Simple steps to reduce summer allergy symptoms


Everyone wants to get outside and enjoy the sunshine of summer, and all of the fun activities that the season brings with it. The thought of having to stay inside because of allergies or a dreaded summer cold is not something anyone wants to ponder. Instead, considering ways to avoid feeling under the weather should be on your to-do list during warm weather.

The summer allergy season is well under way, and most of America's 35 million allergy sufferers are steeling themselves for the impact. But even those without allergy worries can be affected by nasal problems throughout the seasons. Most people forget that the cold and flu season doesn't stop with the end of winter, and let their guard down. For those who don't want to miss out on a moment of summer fun, the good news is that you don't have to wait until you're sick to care for your sinus health - keeping your sinuses clean is a smart, natural, drug-free way to help clear your nose.

"Sinus health is the foundation for good respiratory health," says Mike Tringale, vice president at the Asthma and Allergy Foundation of America (AAFA). "And we are increasingly finding that relieving nasal congestion makes a huge impact on the quality of life for people of all ages."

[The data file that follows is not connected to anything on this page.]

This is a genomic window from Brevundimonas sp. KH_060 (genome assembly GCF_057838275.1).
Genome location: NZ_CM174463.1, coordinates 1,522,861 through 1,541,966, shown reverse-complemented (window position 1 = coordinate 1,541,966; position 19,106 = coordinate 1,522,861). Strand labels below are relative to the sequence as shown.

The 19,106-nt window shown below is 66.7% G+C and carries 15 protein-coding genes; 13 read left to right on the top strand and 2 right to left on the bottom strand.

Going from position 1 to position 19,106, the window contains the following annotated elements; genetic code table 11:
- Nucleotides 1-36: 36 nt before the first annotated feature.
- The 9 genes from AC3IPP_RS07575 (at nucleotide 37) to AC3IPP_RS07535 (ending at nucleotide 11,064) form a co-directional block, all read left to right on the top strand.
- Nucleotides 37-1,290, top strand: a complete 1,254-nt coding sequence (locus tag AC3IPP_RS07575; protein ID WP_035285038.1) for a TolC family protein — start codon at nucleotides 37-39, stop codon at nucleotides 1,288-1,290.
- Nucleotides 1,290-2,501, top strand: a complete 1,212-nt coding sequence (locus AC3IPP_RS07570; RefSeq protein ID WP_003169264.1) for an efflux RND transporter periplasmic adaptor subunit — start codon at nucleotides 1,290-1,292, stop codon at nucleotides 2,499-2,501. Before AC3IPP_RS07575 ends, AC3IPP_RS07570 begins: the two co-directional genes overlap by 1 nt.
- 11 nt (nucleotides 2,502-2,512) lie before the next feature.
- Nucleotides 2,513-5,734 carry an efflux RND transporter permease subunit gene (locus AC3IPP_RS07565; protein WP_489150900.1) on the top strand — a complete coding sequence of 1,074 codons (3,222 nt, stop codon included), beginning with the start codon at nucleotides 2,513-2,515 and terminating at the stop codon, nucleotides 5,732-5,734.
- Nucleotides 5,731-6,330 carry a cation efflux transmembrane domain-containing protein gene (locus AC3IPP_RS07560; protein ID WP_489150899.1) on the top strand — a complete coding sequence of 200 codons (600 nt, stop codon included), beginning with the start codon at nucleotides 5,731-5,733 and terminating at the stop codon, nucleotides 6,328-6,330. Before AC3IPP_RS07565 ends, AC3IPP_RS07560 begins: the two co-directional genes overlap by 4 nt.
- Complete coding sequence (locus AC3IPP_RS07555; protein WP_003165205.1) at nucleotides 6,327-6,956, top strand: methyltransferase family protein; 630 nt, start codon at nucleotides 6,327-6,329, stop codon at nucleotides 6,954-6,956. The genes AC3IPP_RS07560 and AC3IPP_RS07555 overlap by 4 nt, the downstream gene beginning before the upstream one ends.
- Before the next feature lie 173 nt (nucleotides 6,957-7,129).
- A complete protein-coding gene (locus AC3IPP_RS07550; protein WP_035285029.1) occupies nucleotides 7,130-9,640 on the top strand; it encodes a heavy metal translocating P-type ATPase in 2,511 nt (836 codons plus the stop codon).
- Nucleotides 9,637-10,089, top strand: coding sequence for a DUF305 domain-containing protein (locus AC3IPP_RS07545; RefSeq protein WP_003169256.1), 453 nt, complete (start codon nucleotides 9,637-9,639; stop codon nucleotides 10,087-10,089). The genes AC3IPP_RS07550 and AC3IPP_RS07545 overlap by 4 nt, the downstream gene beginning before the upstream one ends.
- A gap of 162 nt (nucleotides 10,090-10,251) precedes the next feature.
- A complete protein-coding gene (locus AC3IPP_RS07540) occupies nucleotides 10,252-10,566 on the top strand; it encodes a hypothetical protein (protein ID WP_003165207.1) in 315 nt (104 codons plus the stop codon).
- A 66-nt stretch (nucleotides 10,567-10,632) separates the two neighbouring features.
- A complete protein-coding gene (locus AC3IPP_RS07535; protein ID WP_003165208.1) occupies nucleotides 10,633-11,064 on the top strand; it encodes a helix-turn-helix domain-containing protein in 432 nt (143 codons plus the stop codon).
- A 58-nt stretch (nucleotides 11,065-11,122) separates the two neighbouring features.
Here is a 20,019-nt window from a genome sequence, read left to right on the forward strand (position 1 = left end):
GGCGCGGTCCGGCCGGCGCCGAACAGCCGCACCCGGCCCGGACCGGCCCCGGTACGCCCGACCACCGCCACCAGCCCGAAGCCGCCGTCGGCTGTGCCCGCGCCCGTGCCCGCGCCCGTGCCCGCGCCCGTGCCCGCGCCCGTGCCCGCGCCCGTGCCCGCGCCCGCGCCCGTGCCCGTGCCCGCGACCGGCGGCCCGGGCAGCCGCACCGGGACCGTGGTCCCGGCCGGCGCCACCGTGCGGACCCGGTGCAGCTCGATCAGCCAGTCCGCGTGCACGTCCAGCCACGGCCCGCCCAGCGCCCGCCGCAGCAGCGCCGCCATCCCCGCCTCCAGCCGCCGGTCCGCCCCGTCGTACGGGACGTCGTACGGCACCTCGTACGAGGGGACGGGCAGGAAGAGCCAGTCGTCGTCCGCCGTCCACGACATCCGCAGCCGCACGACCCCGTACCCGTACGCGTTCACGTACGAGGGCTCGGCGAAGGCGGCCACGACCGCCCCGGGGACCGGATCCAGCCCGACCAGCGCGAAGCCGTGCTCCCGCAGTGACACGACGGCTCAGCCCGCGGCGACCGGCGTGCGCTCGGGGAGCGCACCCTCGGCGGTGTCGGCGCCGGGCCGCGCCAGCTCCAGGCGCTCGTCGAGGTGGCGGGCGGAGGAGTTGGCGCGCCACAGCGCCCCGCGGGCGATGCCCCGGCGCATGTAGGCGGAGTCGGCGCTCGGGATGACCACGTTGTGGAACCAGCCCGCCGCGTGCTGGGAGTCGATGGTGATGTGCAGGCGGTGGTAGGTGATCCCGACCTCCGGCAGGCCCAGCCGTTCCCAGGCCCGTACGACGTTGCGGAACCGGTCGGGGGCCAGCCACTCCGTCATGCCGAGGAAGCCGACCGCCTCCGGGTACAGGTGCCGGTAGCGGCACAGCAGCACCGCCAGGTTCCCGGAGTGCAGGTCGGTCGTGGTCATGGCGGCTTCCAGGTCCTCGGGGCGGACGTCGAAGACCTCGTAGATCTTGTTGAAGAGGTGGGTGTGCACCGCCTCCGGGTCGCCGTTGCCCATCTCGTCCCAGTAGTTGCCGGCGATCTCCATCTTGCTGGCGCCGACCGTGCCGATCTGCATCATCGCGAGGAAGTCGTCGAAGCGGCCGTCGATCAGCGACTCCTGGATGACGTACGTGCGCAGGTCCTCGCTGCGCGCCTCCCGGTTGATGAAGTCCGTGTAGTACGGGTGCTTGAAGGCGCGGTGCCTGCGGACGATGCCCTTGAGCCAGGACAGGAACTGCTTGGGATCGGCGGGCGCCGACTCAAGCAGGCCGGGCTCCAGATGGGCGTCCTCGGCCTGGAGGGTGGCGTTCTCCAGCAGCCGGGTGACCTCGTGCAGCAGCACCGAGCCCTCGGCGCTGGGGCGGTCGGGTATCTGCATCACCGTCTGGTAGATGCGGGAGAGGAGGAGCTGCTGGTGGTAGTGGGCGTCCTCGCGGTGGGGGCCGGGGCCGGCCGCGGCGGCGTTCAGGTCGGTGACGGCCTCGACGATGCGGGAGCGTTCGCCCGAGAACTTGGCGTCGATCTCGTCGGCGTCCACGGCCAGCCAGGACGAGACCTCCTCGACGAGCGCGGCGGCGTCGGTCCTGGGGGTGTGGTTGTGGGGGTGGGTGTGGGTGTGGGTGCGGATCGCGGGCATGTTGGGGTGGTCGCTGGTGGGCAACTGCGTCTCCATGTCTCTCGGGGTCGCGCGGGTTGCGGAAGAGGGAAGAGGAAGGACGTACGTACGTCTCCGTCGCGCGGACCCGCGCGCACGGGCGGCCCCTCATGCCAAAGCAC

Try these tips from the AAFA to reduce summer allergy symptoms. You can also log on to www.SimplySaline.com, the website of Arm & Hammer Simply Saline, for more information and allergy-management advice.

* To reduce your chance of catching a cold, avoid touching your face or nose. Wash your hands with hot water and soap regularly, especially after being in public places like stores, transit stations, schools or offices.

* To clear out nasal congestion, consider naturally-derived saline moisturizers, available at most retailers, year-round. Arm & Hammer Simply Saline is a great option because it's drug-free and preservative-free (excluding homeopathic products), made of purified water and sodium chloride and can be used as frequently as needed.

* Talk to your doctor about getting a flu shot each year to try to avoid getting the flu. However, if you feel flu-like symptoms, talk to your doctor within the first few days to get medications that will reduce the severity.

* Manage your seasonal allergies by reading daily pollen counts and limiting your outdoor exposure on high-pollen days, and keep windows and doors closed during the morning hours before noon, when pollen tends to be most prevalent in the air.

 

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